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Title: B7x negatively regulates the immune response in peripheral tissues
Authors: Hofmeyer, Kimberly Anne
Keywords: Immunology.
Issue Date: 2012
Publisher: ProQuest Dissertations & Theses
Citation: Source: Dissertation Abstracts International, Volume: 74-03(E), Section: B.;Advisors: Xingxing Zang.
Abstract: The B7 family of proteins provides regulatory signals that can either costimulate or coinhibit T cells during both activation and effector phases. B7x is a coinhibitory member of this family whose currently unknown receptor is expressed on activated T cells and existing data show that its mRNA expression is highest in peripheral non-lymphoid tissues. We detected B7x protein expression in the lung, pancreas and other non-lymphoid tissues, but not in any lymphoid tissues. To investigate the role of B7x in a tissue where its protein is expressed, we tested the outcome of a pulmonary infection model in B7x knockout (B7x-/-) mice by infecting intranassally with a lethal dose of Streptococcus pneumoniae. Following challenge, B7x-/-, but not wild-type (Wt), mice exhibited a resistant phenotype with significantly lower bacterial burdens, reduced inflammatory cytokines, and milder immunopathology in lungs. Resistance in B7x-/- mice was associated with an increase in activated CD4 and CD8 T cells and lower numbers of neutrophils, while the opposite cellular profile was observed in the susceptible Wt mice. To better understand B7x coinhibition of T cells we set up a system to examine its effect on antigen-specific effector CD8 T cells in an in vivo mouse model. To do this we activated OT-I OVA-specific CD8 T cells ex vivo and adoptively transferred them into mice that overexpress B7x and OVA (RipB7x/OVA.Tg) or just OVA (OVA.Tg) in their pancreatic 13-islets. The functional consequence of B7x overexpression on the effector CD8 T cells was that although they were in contact with their target beta-cells, they did not destroy them and the RipB7x/OVA.Tg mice had a significantly lower incidence of diabetes than the OVA.Tg mice. We find that B7x inhibits T cell function in peripheral tissues and that in the context of infection its absence is protective due to an enhanced T cell response, whereas in autoimmunity it presence is protective as it curtails a damaging T cell response. Our data support B7x as an important ways that the immune system is able to maintain a balanced response so that while pathogenic entities are effectively eliminated, autoimmunity and immunopathology are prevented.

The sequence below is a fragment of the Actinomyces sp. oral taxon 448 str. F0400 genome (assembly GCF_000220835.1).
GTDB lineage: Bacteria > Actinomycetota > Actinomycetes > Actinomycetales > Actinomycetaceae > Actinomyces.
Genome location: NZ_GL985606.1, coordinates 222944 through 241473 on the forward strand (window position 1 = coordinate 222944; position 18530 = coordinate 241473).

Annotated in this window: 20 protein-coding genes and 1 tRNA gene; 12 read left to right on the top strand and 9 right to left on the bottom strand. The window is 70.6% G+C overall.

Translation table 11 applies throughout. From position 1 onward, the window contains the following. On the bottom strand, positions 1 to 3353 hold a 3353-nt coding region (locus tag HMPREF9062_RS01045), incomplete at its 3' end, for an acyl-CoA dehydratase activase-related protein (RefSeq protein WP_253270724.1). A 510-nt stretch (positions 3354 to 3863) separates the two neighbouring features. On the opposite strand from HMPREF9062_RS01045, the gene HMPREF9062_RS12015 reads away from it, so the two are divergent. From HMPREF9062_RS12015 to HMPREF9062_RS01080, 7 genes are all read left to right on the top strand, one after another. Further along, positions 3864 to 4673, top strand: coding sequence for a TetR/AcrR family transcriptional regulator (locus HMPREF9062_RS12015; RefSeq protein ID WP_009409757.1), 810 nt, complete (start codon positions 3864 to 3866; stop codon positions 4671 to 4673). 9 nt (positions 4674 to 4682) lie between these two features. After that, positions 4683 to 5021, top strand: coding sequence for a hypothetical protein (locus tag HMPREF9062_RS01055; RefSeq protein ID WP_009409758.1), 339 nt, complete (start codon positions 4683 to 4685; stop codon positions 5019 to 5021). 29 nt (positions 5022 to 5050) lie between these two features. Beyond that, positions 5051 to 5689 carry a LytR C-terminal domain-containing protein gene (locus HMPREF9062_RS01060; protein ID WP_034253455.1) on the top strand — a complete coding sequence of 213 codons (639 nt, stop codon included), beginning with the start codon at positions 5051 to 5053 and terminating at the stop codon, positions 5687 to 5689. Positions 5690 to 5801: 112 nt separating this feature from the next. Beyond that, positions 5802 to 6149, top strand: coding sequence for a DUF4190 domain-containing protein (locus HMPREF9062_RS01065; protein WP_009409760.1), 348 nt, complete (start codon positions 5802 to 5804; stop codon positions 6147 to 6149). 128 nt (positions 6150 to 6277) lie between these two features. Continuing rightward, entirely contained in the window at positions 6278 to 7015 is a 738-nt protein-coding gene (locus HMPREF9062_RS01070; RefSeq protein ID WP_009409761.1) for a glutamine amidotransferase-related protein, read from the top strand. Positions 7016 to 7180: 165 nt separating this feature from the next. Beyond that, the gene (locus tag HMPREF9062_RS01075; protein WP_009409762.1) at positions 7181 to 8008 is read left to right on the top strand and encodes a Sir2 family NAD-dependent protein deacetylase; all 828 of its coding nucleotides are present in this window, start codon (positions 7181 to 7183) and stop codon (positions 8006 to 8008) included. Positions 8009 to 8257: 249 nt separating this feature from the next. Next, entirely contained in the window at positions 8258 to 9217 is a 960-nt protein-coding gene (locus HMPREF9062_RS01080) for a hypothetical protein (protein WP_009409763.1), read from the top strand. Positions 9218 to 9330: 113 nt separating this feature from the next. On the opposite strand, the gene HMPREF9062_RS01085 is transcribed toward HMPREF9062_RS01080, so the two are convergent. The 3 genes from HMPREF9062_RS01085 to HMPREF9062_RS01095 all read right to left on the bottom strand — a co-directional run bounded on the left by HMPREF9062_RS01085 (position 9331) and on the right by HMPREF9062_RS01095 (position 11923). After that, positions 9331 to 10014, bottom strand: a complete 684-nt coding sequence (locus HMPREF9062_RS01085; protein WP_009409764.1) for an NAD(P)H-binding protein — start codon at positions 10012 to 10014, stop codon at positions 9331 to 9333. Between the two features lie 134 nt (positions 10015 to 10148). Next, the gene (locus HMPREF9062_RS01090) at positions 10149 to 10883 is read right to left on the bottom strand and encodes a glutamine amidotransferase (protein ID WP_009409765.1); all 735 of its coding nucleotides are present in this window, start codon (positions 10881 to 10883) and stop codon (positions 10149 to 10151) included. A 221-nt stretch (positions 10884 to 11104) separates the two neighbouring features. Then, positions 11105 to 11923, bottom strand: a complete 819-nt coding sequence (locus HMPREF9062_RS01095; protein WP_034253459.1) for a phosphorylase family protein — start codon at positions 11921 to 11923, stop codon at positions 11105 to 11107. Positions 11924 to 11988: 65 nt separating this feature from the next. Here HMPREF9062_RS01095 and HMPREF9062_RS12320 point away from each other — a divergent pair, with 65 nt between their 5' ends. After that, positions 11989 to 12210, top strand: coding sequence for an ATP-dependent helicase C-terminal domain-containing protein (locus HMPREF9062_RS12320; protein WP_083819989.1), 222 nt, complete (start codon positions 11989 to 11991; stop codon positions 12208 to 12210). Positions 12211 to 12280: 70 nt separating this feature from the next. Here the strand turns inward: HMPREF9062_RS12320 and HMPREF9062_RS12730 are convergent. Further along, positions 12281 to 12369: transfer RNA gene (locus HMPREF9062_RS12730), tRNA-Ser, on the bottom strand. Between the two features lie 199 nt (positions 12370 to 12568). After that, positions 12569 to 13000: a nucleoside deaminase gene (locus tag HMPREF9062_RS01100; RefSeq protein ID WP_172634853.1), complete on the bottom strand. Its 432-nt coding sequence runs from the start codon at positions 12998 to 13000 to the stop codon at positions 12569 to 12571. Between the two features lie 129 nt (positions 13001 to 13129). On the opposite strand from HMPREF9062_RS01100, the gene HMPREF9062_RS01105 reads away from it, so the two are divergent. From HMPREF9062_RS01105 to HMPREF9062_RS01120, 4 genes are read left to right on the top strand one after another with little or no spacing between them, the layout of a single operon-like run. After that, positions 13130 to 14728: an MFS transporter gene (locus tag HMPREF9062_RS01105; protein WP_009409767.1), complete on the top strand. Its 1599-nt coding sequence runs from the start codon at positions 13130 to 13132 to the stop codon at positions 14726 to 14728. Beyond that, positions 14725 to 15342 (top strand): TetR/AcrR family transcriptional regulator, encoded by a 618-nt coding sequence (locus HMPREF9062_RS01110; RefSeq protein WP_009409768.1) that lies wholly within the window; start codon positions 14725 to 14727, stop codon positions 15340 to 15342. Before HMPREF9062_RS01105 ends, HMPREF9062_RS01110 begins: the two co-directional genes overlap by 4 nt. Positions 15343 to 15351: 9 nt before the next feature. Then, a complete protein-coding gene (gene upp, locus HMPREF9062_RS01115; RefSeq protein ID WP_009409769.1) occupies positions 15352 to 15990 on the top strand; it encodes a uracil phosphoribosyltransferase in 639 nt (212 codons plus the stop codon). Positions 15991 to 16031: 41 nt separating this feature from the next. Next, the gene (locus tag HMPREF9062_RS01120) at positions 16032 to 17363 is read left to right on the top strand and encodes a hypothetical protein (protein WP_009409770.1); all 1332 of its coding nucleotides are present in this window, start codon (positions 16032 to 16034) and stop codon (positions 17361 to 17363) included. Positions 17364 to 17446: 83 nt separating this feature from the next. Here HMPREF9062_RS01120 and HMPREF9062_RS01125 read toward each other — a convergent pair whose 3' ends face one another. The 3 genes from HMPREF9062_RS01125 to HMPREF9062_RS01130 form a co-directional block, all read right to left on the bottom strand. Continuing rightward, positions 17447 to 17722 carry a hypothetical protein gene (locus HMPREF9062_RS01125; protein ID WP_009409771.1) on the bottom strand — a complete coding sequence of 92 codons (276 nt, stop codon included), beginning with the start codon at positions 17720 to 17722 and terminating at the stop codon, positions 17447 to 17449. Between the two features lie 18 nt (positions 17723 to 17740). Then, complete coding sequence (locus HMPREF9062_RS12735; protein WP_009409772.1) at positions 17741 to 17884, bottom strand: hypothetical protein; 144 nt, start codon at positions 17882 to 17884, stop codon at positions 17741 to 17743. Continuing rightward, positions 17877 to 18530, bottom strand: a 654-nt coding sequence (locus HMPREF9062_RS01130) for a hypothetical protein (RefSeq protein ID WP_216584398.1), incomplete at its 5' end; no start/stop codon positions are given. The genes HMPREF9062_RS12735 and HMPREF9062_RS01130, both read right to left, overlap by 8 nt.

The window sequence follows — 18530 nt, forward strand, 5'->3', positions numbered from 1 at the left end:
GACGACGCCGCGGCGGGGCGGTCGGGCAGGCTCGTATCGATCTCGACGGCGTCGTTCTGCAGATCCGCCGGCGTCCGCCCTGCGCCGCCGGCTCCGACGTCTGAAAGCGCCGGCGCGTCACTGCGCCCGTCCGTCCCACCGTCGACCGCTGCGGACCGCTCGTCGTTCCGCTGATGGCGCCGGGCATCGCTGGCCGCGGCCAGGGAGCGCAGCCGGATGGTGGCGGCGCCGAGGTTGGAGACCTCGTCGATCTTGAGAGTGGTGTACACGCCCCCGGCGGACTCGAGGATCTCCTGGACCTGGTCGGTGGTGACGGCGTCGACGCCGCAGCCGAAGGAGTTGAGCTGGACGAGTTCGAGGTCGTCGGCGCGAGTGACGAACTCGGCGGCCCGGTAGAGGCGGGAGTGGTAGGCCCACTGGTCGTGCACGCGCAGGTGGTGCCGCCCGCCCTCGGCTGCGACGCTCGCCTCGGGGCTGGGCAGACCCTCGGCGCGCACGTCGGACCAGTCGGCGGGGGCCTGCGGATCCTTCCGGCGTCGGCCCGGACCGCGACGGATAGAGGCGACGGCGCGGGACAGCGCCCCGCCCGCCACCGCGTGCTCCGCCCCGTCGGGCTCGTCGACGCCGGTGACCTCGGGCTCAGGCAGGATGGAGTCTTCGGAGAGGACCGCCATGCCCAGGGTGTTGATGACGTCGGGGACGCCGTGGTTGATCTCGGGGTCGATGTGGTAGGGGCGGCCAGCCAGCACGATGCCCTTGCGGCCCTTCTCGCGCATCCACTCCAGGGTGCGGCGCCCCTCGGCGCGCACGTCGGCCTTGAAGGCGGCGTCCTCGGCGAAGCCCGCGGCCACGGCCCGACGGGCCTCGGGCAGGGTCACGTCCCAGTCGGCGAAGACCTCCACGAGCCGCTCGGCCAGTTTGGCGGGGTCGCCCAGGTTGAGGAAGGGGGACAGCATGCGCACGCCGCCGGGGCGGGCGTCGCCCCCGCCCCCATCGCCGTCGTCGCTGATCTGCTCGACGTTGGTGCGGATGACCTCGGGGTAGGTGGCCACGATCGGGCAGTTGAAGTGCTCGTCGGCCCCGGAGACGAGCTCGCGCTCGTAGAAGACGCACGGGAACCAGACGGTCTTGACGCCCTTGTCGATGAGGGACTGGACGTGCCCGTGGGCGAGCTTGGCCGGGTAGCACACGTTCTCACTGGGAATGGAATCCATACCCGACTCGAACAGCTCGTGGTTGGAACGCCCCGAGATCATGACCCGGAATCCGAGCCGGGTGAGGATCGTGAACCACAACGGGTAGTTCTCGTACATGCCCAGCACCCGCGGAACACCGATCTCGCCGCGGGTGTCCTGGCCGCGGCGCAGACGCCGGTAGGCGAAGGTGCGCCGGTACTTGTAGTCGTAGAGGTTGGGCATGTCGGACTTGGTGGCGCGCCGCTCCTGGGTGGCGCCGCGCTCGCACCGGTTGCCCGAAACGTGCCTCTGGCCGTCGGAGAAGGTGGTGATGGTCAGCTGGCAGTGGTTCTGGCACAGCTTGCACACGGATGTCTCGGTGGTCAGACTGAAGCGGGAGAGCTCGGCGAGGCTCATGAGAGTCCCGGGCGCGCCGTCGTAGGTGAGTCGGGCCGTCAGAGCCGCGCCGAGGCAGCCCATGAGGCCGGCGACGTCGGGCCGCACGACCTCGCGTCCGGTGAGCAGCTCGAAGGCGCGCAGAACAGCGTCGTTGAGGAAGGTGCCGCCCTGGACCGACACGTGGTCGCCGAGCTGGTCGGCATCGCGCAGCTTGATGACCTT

Appears in Collections:Albert Einstein College of Medicine: Doctoral Dissertations

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